Even as the pandemic has laid bare societal inequities that have long eroded the foundation of our democracy, political leaders in Washington and in state capitols are mired in a level of rancor and partisanship not seen since the ideological struggles over the Vietnam War. 

This toxic atmosphere has left them incapable of addressing pressing, yet ingrained issues like the racial wealth gap, the digital divide, and vast inequalities in everything from health care to home ownership.

With COVID-19 still an omnipresent concern and the country’s recovery still very much in jeopardy, individuals, families, and communities – particularly communities of color throughout the South – are struggling to deal with issues that have only been exacerbated by the pandemic.

From impediments to wealth creation opportunities and a dearth of education and workforce development to a lack of access to reliable broadband, substandard housing, and inadequate political representation, communities of color have suffered an outsized toll during the ongoing public health crisis.

Yet political leaders can’t even agree on basic facts that would allow the nation to implement a coherent national strategy for combatting a pandemic that appears to be entering a new wave amid the rise of the highly contagious Delta variant that is currently ravaging parts of the South.

Against that disillusioning backdrop, there is at least some reason for hope. Moving to fill the vacuum created by the inaction of our political class, a group of business leaders in the technology and investment sectors have embarked on a far-reaching – and perhaps unprecedented – campaign to address the social inequities and systemic racism that has historically plagued our country’s southern communities.

Known as the Southern Communities Initiative (SCI), the campaign was founded by financial technology company PayPal, the investment firm Vista Equity Partners (Vista), and the Boston Consulting Group (BCG).

SCI was formed to work with local elected officials and advocacy groups to tackle the ubiquitous problems of structural racism and inequalities facing communities of color in six communities throughout the South. SCI notes that these areas – Atlanta, Ga., Birmingham, Ala., Charlotte, N.C., Houston, Texas, Memphis, Tenn., and New Orleans, La., – were chosen in part because they are home to around 50% of the country’s Black population and are where some of the greatest disparities exist.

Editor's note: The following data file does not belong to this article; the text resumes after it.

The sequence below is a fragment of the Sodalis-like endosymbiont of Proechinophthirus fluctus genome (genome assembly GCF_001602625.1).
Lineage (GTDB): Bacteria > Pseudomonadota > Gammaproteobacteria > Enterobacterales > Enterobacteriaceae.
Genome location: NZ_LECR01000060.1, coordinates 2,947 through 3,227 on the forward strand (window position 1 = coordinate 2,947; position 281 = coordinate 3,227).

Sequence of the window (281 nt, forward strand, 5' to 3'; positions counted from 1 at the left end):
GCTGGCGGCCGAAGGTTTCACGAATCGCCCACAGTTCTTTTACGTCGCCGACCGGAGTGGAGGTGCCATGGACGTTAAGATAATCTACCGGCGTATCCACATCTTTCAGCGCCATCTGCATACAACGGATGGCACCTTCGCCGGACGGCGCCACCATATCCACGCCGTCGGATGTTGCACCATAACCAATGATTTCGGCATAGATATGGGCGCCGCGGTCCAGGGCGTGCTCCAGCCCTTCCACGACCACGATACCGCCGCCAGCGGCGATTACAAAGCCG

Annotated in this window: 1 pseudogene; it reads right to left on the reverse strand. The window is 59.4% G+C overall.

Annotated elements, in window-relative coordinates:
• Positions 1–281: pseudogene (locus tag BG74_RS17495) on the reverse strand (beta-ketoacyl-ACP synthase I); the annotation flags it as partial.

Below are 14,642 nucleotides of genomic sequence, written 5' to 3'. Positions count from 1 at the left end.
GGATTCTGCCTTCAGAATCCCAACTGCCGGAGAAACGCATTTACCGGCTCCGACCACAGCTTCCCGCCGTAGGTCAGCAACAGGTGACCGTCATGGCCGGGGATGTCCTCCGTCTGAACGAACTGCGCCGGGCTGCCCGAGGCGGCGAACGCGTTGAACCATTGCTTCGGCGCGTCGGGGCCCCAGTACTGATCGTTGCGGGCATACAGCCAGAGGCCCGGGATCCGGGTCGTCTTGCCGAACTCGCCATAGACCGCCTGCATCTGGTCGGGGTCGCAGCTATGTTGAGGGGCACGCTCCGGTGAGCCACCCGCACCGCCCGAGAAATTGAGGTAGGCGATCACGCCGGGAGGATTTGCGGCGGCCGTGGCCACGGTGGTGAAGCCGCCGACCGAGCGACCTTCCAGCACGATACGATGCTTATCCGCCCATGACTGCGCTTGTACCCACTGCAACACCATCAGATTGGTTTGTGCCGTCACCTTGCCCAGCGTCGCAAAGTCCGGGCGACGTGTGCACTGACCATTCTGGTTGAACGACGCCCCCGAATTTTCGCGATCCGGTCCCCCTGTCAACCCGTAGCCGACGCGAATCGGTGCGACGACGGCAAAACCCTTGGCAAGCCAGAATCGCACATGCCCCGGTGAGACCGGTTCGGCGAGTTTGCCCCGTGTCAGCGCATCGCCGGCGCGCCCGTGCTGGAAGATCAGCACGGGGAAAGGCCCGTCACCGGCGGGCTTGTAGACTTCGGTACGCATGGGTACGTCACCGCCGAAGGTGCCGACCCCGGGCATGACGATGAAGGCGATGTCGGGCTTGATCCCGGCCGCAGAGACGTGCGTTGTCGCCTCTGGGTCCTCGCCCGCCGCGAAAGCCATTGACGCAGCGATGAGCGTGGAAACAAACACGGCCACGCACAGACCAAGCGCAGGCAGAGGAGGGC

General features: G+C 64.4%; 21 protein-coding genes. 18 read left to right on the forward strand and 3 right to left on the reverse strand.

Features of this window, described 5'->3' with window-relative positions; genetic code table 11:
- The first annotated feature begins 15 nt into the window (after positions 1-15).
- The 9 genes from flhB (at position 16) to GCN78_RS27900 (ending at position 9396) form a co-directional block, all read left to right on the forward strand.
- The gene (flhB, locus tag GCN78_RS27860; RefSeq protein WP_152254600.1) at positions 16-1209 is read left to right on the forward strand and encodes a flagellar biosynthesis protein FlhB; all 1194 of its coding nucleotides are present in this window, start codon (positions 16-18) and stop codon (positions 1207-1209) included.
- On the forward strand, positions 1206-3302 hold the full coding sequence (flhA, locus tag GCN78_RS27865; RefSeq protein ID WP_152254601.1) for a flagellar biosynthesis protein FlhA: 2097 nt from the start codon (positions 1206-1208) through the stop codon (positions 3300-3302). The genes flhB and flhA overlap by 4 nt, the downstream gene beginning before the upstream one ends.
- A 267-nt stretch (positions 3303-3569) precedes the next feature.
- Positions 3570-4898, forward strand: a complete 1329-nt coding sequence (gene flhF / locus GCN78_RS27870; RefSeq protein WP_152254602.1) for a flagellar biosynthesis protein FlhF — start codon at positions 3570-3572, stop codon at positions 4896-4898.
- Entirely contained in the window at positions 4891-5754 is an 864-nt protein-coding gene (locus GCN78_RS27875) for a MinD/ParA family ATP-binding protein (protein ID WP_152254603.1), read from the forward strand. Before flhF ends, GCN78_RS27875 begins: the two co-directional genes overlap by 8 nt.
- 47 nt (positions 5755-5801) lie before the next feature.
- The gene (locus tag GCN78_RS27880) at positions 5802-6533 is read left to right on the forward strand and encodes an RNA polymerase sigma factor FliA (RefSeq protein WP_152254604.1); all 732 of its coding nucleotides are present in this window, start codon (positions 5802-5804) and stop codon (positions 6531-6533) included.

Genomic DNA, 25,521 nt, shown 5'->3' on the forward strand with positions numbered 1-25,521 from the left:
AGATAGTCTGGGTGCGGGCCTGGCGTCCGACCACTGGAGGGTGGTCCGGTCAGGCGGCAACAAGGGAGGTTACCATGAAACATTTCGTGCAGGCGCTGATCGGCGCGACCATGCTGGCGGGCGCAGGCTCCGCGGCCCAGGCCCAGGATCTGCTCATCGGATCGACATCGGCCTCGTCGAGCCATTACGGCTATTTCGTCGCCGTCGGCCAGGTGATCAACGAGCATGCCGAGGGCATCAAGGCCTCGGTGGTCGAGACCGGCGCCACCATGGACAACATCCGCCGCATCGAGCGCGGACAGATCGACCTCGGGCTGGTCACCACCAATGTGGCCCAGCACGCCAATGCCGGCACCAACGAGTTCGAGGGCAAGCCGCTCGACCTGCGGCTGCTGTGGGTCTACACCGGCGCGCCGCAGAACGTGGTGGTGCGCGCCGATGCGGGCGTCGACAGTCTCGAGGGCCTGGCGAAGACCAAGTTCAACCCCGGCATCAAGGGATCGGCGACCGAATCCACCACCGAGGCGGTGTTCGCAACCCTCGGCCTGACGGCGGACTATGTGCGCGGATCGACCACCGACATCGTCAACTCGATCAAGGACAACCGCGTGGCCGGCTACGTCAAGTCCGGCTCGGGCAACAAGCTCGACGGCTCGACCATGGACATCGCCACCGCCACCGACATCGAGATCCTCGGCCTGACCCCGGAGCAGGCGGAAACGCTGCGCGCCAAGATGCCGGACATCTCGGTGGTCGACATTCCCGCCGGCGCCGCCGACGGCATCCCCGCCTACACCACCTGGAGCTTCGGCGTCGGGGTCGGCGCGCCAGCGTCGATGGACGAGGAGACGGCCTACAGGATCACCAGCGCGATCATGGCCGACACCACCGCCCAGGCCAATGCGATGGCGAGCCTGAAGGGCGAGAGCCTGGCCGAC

SCI is aiming to drive long-term change, as outlined by PayPal CEO Dan Schulman, Vista CEO Robert F. Smith and BCG CEO Rich Lesser. 

In Atlanta, for example, SCI is working to bridge the wealth gap that exists among the region’s African-American residents. While there is a strong Black business community in the city, and high levels of Black educational achievement thanks to the regional presence of several Historically Black Colleges and Universities (HBCU) and the voice of the Black press, there is still an extremely low level of Black entrepreneurship and business ownership with only 6% of employer firms being Black-owned.

To remedy this disparity, SCI is working with the Southern Economic Advancement Project to create entrepreneurship hubs and accelerator programs to increase the number of minority-owned businesses. The corporations behind SCI are also using their networks to help other companies work with minority-owned supply companies.

In Alabama, SCI is seeking to bridge the massive digital divide in an urban area where 450,000 households are without connection to the internet. In order to tackle the crisis, SCI is leveraging relationships with local schools and libraries to distribute laptops and service vouchers. Another tact SCI is taking is to partner with the owners of multi-unit buildings in low-income neighborhoods to install free public Wi-Fi for residents.

The lack of access to capital is another reason Black communities throughout the South have been traditionally underbanked. In Memphis, where 47% of Black households are underbanked, SCI is partnering with Grameen America to cover the $2 million per year per branch start-up cost to build brick-and-mortar banks in minority communities.

This alone will provide 20,000 women access to more than $250 million per year in financing.

Beyond these initiatives, SCI is partnering with groups like the Greater Houston Partnership and the Urban League of Louisiana to provide in-kind support to improve job outcomes for minority college students, expand access to home financing through partnerships with community development financial institutions, and harness the power of technology to expand health care access in underserved urban and rural neighborhoods.

The issues facing these communities throughout the South are not new nor will they be fixed overnight.